June 10, 2015 - 9:14 pm
Las Vegas author C.A. Hartnell writes about the early polio vaccine trials, wild weather, patriotism, diners, Route 66, rock ‘n’ roll and the enduring power of friendship in her young readers fiction series set in the ’50s. “Scary Spring,” “Sinister Summer,” “Ferocious Fall” and “Wild Winter” earned the 2014 Literary Classics Award for Best Chapter Book Series established by Taj Mahal Publishing, a division of Wildflower Press. Hartnell is also the owner of a 1937 chopped-top, flame-painted restored Ford hot rod, which she uses to promote her books.
“Yep,” said Pete. “But what are you worried about? You’re a winner, Carol Ann. You just won at Dodgeball. You can win at getting a shot.”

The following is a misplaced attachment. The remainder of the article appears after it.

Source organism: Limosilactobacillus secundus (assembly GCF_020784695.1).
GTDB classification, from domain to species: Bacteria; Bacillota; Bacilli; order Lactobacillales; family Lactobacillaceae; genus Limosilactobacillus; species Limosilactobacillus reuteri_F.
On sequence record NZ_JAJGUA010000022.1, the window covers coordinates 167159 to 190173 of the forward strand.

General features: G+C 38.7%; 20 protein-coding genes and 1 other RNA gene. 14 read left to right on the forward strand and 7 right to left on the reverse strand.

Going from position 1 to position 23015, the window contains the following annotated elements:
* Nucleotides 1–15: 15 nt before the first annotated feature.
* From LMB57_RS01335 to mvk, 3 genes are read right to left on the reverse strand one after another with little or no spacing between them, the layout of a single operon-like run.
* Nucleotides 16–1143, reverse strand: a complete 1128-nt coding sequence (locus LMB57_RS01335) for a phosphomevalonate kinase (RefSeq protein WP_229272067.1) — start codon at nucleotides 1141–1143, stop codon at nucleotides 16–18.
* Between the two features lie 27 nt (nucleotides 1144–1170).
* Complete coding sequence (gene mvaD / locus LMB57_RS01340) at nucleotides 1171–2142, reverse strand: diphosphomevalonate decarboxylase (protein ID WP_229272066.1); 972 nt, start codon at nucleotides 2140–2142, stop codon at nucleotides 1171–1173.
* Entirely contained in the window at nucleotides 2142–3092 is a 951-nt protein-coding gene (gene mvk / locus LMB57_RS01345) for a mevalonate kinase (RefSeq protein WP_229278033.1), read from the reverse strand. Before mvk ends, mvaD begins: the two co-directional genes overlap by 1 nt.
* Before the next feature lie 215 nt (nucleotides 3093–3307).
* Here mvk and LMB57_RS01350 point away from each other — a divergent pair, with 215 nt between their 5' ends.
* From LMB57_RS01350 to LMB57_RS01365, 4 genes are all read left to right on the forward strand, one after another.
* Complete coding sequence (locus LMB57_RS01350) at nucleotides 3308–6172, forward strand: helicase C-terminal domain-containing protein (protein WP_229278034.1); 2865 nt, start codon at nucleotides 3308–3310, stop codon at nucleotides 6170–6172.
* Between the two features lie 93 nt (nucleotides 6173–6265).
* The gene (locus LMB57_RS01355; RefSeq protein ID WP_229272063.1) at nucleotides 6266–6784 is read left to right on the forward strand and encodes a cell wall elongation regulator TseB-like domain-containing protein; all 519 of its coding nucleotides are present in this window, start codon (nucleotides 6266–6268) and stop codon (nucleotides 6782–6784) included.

“That’s not true. I’ll faint! I’ll throw up! I’ll flee like … a puppy! Hey, fleeing is a good idea!” My stomach churned. “Puppy, can you teach me to run? I hate shots. I hate Aunt Ruthie’s shots. And I’ll really hate getting a shot from the school nurse.”
Pete looked at me and said, “Aw, gee, the school nurse gives good shots when you hold real still. It’s just a little pinch that stings a tiny bit.”
Then I thought to myself … polio’s worse. It’s THE WORST. Polio cripples and kills. Look how it crippled Tim. A shot’s not as bad as getting polio. O God, give me courage, I prayed. “What day is the vaccine arriving?” I asked in a resigned voice.